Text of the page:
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Defending Rioters and Looters Don't Help Us

I never liked being called a person of color, though people calling us black didn't bother me as much. It's just semantics, right? But I nearly gagged this morning when I heard an innocent nine-year-old white girl saying, "we should call them (the looters) people of color because 'black' sounds bad."

I looked at my daughter- her shoulders were down with blank stares at her computer screen. The homeroom teacher encouraged the little girls to "take action" and added that "these people are looting because they are angry. And they are angry because of racism." My heart started to race as the last thing I wanted the teacher to teach is to (1) identify people by race, (2) justify looting and rioting, (3) ask the girls to "do something."

So my daughter and I had a talk after her zoom homeroom. Here are some of the things my nine-year-old said.

(1) It sounds like only white people are "normal" people, and other people aren't.
(2) Is "colored people" wrong, but not "people of color"?
I asked:
(3) "Does it make you feel good when people call you a person of color?"
"No. I'm just me. I want people to call me ____ (her name)."
"I feel labeling everyone else 'people of color' makes white people special, because they are the only people who are not called that. But I know they aren't special."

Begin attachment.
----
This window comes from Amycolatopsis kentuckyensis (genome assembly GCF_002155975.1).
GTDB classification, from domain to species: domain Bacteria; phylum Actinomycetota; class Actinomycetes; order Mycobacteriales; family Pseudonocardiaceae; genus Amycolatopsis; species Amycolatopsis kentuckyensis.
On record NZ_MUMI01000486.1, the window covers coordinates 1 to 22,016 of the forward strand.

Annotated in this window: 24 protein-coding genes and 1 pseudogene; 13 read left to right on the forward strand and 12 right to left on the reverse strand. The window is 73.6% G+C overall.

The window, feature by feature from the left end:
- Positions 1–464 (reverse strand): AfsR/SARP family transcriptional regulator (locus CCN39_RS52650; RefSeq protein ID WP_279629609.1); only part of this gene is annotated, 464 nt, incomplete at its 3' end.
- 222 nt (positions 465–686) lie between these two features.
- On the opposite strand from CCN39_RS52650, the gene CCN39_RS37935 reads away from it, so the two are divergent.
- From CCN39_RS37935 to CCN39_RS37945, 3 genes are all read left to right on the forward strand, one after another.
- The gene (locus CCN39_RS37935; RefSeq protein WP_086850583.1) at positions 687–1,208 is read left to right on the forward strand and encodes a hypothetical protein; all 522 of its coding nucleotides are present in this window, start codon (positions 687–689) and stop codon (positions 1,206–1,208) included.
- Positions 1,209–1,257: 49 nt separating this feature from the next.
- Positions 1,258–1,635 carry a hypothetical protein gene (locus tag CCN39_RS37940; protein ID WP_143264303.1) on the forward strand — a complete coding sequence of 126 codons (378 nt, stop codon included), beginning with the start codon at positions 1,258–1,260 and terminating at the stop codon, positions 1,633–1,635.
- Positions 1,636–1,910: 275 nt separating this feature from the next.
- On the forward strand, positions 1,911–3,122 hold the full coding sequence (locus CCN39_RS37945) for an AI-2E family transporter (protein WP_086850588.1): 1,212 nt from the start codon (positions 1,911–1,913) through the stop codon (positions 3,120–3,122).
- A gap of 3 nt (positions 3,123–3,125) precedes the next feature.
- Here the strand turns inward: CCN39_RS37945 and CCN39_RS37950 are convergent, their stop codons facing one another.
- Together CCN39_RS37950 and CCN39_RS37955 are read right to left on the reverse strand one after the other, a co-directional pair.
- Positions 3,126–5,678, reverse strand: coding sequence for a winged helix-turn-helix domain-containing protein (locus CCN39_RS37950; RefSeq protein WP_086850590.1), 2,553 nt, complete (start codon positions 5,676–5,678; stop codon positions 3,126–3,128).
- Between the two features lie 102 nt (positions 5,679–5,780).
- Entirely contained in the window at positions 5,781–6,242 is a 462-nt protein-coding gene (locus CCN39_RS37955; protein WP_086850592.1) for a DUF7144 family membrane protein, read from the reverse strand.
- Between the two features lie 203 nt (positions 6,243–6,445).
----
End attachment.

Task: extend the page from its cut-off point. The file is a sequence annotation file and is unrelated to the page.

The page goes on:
(4) "What system is put in place that prevents us from becoming successful? Do you think you will never be successful because of racism, or will you become successful because you are hardworking and you are also getting great education?"
"Do you think we have terrible lives, or are we living good and successful lives?"
Her answer:
"I have a good life. But sometimes I get upset. But that has nothing to do with that racism stuff."
(5) "Does it make you feel good when white people are sorry for us?"
"I don't know. I just feel uncomfortable."

And I could only wonder,
(6) Is the class preventing racism or promoting it inadvertently by encouraging the identification of all non-whites as "them, people of color" vs. "us, whites"?

And while my daughter's school teacher defend the looters because of racism, the school has almost doubled our tuition burden in mere four years. This teacher is absolutely wonderful and I truly admire her. The school is truly amazing. What better way to support us people of color by giving more scholarship? But the school instead justify criminal behaviors committed by people who they say "look like" my daughter. (We have requested more aid three times this year with no success.)

Besides, I find defending looters to be incredibly condescending. What is the underlining lesson that these girls are learning? "People of color are so angry about racism that we good white people must do everything to defend their behaviors." To me, that is racist, and I feel insulted, embarrassed, ashamed, uncomfortable, sad, and angry.

But the question is, DO YOU CARE about my feelings, or do you only care about gaining approval from us, the people of color?




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